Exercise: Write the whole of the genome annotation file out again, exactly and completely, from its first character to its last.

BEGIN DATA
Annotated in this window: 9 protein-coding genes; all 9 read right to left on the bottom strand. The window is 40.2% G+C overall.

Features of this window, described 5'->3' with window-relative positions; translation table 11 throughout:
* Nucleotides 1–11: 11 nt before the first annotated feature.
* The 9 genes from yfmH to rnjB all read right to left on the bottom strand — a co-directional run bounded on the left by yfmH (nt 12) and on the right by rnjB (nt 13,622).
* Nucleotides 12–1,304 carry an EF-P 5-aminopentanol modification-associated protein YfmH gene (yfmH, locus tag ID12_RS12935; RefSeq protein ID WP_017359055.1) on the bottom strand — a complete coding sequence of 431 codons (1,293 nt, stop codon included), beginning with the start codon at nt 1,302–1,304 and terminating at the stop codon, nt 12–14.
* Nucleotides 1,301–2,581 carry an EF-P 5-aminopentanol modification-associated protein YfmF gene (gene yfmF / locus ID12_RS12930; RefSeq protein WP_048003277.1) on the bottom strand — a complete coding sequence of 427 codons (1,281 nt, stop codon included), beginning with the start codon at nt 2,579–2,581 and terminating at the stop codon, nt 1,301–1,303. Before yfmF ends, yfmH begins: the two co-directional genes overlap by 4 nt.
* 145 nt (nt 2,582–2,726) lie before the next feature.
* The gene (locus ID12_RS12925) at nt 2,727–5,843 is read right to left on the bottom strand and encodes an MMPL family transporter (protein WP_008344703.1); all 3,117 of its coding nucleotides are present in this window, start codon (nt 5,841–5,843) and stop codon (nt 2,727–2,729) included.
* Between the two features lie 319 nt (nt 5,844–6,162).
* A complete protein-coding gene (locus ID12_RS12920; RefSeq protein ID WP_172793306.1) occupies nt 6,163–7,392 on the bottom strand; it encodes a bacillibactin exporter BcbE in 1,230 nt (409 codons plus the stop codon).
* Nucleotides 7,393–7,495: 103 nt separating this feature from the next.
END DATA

Annotated in this window: 9 protein-coding genes; all 9 read right to left on the bottom strand. The window is 40.2% G+C overall.

Features of this window, described 5'->3' with window-relative positions; translation table 11 throughout:
* Nucleotides 1–11: 11 nt before the first annotated feature.
* The 9 genes from yfmH to rnjB all read right to left on the bottom strand — a co-directional run bounded on the left by yfmH (nt 12) and on the right by rnjB (nt 13,622).
* Nucleotides 12–1,304 carry an EF-P 5-aminopentanol modification-associated protein YfmH gene (yfmH, locus tag ID12_RS12935; RefSeq protein ID WP_017359055.1) on the bottom strand — a complete coding sequence of 431 codons (1,293 nt, stop codon included), beginning with the start codon at nt 1,302–1,304 and terminating at the stop codon, nt 12–14.
* Nucleotides 1,301–2,581 carry an EF-P 5-aminopentanol modification-associated protein YfmF gene (gene yfmF / locus ID12_RS12930; RefSeq protein WP_048003277.1) on the bottom strand — a complete coding sequence of 427 codons (1,281 nt, stop codon included), beginning with the start codon at nt 2,579–2,581 and terminating at the stop codon, nt 1,301–1,303. Before yfmF ends, yfmH begins: the two co-directional genes overlap by 4 nt.
* 145 nt (nt 2,582–2,726) lie before the next feature.
* The gene (locus ID12_RS12925) at nt 2,727–5,843 is read right to left on the bottom strand and encodes an MMPL family transporter (protein WP_008344703.1); all 3,117 of its coding nucleotides are present in this window, start codon (nt 5,841–5,843) and stop codon (nt 2,727–2,729) included.
* Between the two features lie 319 nt (nt 5,844–6,162).
* A complete protein-coding gene (locus ID12_RS12920; RefSeq protein ID WP_172793306.1) occupies nt 6,163–7,392 on the bottom strand; it encodes a bacillibactin exporter BcbE in 1,230 nt (409 codons plus the stop codon).
* Nucleotides 7,393–7,495: 103 nt separating this feature from the next.